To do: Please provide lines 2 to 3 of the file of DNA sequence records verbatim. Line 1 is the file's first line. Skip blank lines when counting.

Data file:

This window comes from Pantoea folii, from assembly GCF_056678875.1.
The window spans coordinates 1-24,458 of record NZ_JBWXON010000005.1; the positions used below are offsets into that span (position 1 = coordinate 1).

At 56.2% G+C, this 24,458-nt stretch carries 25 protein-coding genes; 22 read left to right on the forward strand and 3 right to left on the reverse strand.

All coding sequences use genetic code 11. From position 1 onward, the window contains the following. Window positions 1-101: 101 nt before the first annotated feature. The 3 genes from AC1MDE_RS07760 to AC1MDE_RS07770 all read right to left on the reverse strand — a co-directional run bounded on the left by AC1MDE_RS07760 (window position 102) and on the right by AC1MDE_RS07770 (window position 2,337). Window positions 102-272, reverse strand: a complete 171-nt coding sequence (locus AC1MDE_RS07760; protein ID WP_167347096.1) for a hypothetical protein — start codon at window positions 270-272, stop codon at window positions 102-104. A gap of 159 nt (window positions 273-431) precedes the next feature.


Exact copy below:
The window spans coordinates 1-24,458 of record NZ_JBWXON010000005.1; the positions used below are offsets into that span (position 1 = coordinate 1).

At 56.2% G+C, this 24,458-nt stretch carries 25 protein-coding genes; 22 read left to right on the forward strand and 3 right to left on the reverse strand.